SPAIN: AT BREAKING POINT? A political and economic analysis for 2013 IBERIANS OF THE YEAR: The most influential people and groups of 2012


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A slice of Vegas in Spain stirs controversy

Plans by American billionaire Sheldon Adelson to build a massive gambling complex in Madrid or Barcelona have fuelled the rivalry between the two cities. But they have also drawn criticism for the economic model the project would introduce to the winning city.



To gamble or not to gamble?

It sounds like the answer to the prayers of the Spanish government. A multi-billion-dollar gambling complex led by an American tycoon who promises to bring the glamour of California to Spain and kick-start the country’s struggling economy by creating a quarter of a million jobs.

But EuroVegas, as it’s known, is also a scheme that has sparked fears about spiralling crime, prostitution and environmental violations and which has highlighted the age-old tensions between Spain’s two main cities.

American casino magnate Sheldon Adelson, with an estimated $25-billion fortune, plans to build a European gambling hub that will include six casinos and 12 hotels. His Las Vegas Sands company says it chose Spain for its climate, tourism and job creation potential.

“There is no one place in Europe that is fun to go to and play the slots or play tables or have a good time with an adult couple or family,” Adelson told investors in New York last year.

But the firm is still undecided over whether to base EuroVegas in the Catalan city of Barcelona or the capital Madrid and a decision – initially scheduled for early summer – has been put back until September. Last month, both cities rolled out the red carpet for a Las Vegas Sands delegation as they vied to be chosen.

In Madrid, senior executives from major Spanish firms such as Iberia and Santander met the representatives, who also visited the Prado art museum. The previous day the American delegation was in Barcelona, where Catalan chef Ferran Adrià cooked for the visitors and threw his support behind the city’s bid.

“I offered to help them with whatever they need as long as they bring the project to Barcelona,” Adrià told La Vanguardia newspaper.

But Adrià’s backing has further stoked the already intense rivalry between the two cities.

“Saying ‘I’ll commit to this if you come to Barcelona’ seems to me a provincial thing to say,” said José Quintana, a local politician in Madrid. “I thought was one of our international chefs, but I can see that he’s got a very provincial mentality.”

Relations between Madrid and Barcelona are often fraught due to disagreements over regional financing, the use of the Catalan language in schools, or the two cities’ football teams. But with EuroVegas, up to an estimated 260,000 jobs are at stake in a country where unemployment is at nearly 25 percent. Las Vegas Sands estimates that $19 billion (€15 billion) in investment will be pumped into the project over a decade, with around half that amount needed for the initial phase.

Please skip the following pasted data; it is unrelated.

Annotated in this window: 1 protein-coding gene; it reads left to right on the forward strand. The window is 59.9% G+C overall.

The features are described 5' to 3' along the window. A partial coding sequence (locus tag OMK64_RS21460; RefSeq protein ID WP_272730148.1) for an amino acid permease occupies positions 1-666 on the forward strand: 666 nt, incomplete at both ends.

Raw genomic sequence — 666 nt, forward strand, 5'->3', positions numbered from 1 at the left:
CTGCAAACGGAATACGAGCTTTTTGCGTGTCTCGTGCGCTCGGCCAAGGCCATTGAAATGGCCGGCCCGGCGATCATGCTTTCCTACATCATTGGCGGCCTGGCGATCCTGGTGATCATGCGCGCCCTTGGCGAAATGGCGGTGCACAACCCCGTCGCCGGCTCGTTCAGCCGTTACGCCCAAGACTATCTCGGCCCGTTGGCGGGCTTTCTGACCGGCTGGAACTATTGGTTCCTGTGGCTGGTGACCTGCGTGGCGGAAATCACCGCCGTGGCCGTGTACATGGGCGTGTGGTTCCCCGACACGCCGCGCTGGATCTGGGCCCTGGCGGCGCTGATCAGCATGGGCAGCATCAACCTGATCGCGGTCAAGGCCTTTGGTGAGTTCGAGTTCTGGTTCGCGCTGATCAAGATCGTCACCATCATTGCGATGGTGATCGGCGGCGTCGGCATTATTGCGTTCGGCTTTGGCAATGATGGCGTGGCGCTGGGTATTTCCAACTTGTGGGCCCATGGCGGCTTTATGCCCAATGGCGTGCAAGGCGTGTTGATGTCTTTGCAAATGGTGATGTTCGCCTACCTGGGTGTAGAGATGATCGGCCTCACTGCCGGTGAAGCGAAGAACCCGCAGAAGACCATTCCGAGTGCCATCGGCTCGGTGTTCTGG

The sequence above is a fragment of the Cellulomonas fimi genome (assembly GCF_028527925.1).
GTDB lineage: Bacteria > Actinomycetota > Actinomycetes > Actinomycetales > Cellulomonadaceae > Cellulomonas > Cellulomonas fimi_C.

While the local governments in Madrid and Barcelona each hope to land the mega-complex, critics are warning it will be a magnet for crime and prostitution, will blight the landscape with brash architecture and could create a repeat of the kind of construction-based bubble that sent the Spanish economy plummeting into its current crisis.

In order to build the complex as planned, land-zoning regulations would need to be waived and Madrid regional premier Esperanza Aguirre has even said a 2011 national ban on smoking in public venues will not apply to EuroVegas if it comes to the capital.

These potential law changes anger activists in both Madrid and Barcelona who are campaigning against the mega-casino. To coincide with the recent visit of the Las Vegas Sands delegation, activists gathered in a central square in Madrid and banged pots and pans to express their opposition to EuroVegas.

“This isn’t the time for Spain to pursue a casino-style economic model,” one anti-EuroVegas campaign spokesman told Iberosphere. “We need to create permanent, secure jobs for our workers. We can’t just let Mr Adelson come to Spain and change our laws.”

Former Socialist Prime Minister Felipe González used blunter language to assess Adelson’s plans. “This gentleman can’t change the law in order to turn Madrid, or whoever wins the bid, into a whorehouse,” he said.

But legal issues may not be the project’s biggest problem.

Spain’s recession-burdened economy is at the heart of the euro-zone debt crisis and with its banks receiving an international bailout, there is always a chance that EuroVegas may not come to Spain at all.

“If the project is not able to be financed by the banks, in other words if the world gets worse in the next six or seven months, then of course we would not be able to do the project,” said Michael Leven, CEO of Las Vegas Sands, at the end of his Spanish visit. The company envisages banks putting up two-thirds of the investment needed.

Spain is currently implementing a severe austerity program as it seeks to meet EU deficit targets and negotiates the conditions of the financial sector bailout. This mood of austerity could hardly be further from the roulette wheels, big stakes and pizzazz of Las Vegas.

Novelist José Sanclemente cast an ironic eye on the project in his blog, writing: “If EuroVegas manages to get the government […] to increase public spending, increase employment, build infrastructure, cut taxes, if the banks get used to giving out credit, and on top of that, we’re allowed to smoke a cigar in hotels and casinos – what’s the harm in EuroVegas being built here?  But I don’t know if Merkel will let us.”

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Published: Jul 16 2012
Category: Business, Featured
Republication: Creative Commons, non-commercial
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